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Your ancestor was a little therian

By Colin Ricketts - 03 Oct 2013 12:58:48 GMT
Your ancestor was a little therian

The mammalian carnivores would have evolved on a fast-track if the herbivores and insectivores could take advantage of a flower bonanza in the late Cretaceous This is a diprotodont marsupial-lion fossil of Thylacoleo carnifex from a cave in Australia, evolved from herbivorous ancestors long after the mammalian carnivores that evolved near the Cretaceous/Paleogene extinction event; Marsupial lion image; Credit: © Shutterstock

When the evolution of mammals began, there was no sign of what we regard as our basic furry, placental features. Now we are transforming our views on Mesozoic evolution. As the flowering plants radiated into many different types, our ancestral therians enjoyed the choices available and changed shape, though remaining small. We have to imagine small insectivores and other small mammals looking a little similar to those around today, but composed of different taxons. As our ancestral therians coped with the advance of the flowering Angiosperms, however, the other mammal types disappeared, despite the increasing flowering around them. Using the appearance, the taxonomy and the diet to investigate habits, a new story of reduction in mammal variety appears.

Indiana University researchers, David Grossnickle and Professor P. David Polly showed that some Cretaceous mammals declined in numbers of species when they researched the paper in the Proceedings of the Royal Society B. We are placed in the middle of the Cretaceous period. Before the late Cretaceous when dinosaurs became extinct, there were no large numbers of purely herbivorous mammals that we have existing nowadays.

Pollinating insects, lots of flowers and the rise of mammals have always been linked, since the origin of flowering plants was traced back to the Late Triassic. By the late Cretaceous, ferns and gymnosperms had been pushed back to make way for the diverging groups of the Angiosperms. Many animal groups are supposed to have joined this "revolution." Obviously the beetles, bees and butterflies would have enjoyed the offerings of pollen and nectar, but it seems the flowers may not have dominated so early, until woody types evolved.

This leaves the Mid-Cretaceous with less mammalian radiation. It's possible that herbivores with multituberculate molar teeth and insectivores were associated with their food plants' evolution, or that other factors, such as their metabolic rates, determined success, with little influence from their food-plants. The change in their dentition during the Cretaceous therefore becomes significant, now that new specimens of fossils can shed light on various mammal groups. While these groups are not easily sorted into taxons, they can be morphologically fitted into dietary types.

Modern mammals, including marsupials and monotremes have similar types of molar and other teeth to these ancient ancestors and others. If you look at our fossil lion, the "carnassial" nature of the teeth resemble eutherian lions closely. Insectivores and carnivores have similar teeth, but they were simply distinguished in this paper by the size differential.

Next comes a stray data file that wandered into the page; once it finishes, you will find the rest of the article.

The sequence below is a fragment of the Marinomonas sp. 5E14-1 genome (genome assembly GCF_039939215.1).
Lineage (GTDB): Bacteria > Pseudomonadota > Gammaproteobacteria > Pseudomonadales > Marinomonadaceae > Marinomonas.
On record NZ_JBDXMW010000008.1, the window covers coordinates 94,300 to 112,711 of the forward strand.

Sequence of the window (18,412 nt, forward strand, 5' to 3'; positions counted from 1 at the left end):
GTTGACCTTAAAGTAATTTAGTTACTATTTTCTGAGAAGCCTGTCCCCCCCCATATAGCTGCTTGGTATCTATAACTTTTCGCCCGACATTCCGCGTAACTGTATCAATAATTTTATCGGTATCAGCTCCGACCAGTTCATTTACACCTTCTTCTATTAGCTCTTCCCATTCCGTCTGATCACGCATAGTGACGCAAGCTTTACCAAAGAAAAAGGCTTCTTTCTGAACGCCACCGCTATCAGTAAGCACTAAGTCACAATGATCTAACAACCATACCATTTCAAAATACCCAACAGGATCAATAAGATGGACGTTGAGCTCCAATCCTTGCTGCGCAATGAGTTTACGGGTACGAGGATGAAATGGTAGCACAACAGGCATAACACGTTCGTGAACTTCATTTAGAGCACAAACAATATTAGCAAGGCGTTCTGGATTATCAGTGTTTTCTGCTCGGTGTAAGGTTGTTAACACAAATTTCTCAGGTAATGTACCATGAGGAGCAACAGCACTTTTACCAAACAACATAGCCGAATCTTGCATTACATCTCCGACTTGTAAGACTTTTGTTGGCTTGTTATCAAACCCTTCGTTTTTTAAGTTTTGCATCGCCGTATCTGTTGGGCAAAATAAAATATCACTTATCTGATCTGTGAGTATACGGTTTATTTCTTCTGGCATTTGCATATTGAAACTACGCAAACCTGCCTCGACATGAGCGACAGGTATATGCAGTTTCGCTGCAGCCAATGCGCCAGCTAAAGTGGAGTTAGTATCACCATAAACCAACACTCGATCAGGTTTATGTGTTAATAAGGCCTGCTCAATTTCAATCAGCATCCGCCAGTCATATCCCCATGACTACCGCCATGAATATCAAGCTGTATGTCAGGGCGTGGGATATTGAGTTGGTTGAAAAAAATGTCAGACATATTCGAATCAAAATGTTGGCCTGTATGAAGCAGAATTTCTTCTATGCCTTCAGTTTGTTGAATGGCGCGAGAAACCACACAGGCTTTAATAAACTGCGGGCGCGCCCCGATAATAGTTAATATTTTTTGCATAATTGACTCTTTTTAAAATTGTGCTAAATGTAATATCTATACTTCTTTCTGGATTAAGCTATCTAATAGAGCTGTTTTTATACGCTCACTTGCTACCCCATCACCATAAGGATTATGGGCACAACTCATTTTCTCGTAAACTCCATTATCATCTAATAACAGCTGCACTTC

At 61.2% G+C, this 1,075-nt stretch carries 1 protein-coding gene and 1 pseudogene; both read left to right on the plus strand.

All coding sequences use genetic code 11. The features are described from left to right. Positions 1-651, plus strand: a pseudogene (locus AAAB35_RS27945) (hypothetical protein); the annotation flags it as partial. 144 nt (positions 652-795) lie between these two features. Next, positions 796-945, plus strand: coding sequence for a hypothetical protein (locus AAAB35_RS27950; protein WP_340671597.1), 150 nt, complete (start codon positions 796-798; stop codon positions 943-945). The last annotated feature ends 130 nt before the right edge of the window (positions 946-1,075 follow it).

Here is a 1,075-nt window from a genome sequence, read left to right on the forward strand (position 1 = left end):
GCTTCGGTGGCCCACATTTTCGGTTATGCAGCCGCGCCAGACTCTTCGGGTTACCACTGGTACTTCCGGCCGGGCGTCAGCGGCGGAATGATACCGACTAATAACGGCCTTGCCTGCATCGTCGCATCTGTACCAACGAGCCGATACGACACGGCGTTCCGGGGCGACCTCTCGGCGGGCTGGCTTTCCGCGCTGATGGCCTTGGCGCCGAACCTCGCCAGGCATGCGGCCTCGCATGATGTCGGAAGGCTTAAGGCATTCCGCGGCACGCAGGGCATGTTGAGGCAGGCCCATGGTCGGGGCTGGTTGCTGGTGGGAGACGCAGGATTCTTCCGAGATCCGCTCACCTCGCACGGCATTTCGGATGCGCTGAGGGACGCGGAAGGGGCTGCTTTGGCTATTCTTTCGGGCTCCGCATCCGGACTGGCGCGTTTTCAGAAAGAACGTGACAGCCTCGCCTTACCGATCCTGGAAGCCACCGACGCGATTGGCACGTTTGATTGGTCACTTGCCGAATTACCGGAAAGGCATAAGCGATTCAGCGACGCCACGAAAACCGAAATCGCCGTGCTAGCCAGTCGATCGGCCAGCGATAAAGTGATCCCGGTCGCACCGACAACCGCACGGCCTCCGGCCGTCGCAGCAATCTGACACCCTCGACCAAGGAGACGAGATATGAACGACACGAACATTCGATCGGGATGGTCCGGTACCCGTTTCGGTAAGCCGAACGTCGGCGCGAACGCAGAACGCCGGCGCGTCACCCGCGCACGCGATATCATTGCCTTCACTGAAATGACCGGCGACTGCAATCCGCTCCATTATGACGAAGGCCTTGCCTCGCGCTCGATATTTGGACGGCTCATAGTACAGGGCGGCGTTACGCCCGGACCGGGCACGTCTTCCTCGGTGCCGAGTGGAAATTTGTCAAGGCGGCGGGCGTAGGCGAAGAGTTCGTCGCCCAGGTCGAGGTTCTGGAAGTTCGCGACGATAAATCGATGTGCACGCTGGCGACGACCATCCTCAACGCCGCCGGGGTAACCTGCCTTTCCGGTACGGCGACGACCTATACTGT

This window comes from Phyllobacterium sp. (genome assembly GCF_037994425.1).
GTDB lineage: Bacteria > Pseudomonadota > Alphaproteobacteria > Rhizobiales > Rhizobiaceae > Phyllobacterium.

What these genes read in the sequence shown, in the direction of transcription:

Small sample sizes, and limited numbers of localities are just two of the limiting factors for the research, but there is a pattern of increased diversity of eutherians and others in the Cretaceous. There were fewer triconodont teeth for example and less species of cladotherians such as a "squirrel-like"Crusafontia. The turnover in the Cretaceous seems to involve the replacement of early taxons with therians and new multituberculate herbivores displacing similar types. There were less dental types at the very end of the Cretaceous, but by this time the radiation of the related flower and insect proliferation had influenced the expansion of therian types.

Events after this caused multituberculate herbivores to "flower" themselves. The two Davids imply this could be connected to the leaf vein density of some Angiosperms, as there are very few mammalian herbivores before this.

As for our "lion" above, with the elimination of early carnivorous eutriconodont mammals in the Mid-Cretaceous, their niches were not re-occupied by mammals till the late, late show in the Cretaceous. Even then, some types don't diversify as much as others. The small carnivores and insectivores may have radiated into larger carnivorous types, at least on some continental masses. This may well depend on their locomotion. From forest or other habitat-types in tropical regions, grasping and flexing limbs are theorised as providing therians with tools for the conquest of new niches. After early stress from the evolution of flowering plant types, the mammals finally looked as though they were coming good!

Then, naturally, we have to deal with the Cretaceous-Paleogene extinction event (or asteroid), destroying so much then taking us almost into modern times. That must have put paid to many an alternative eutherian dream!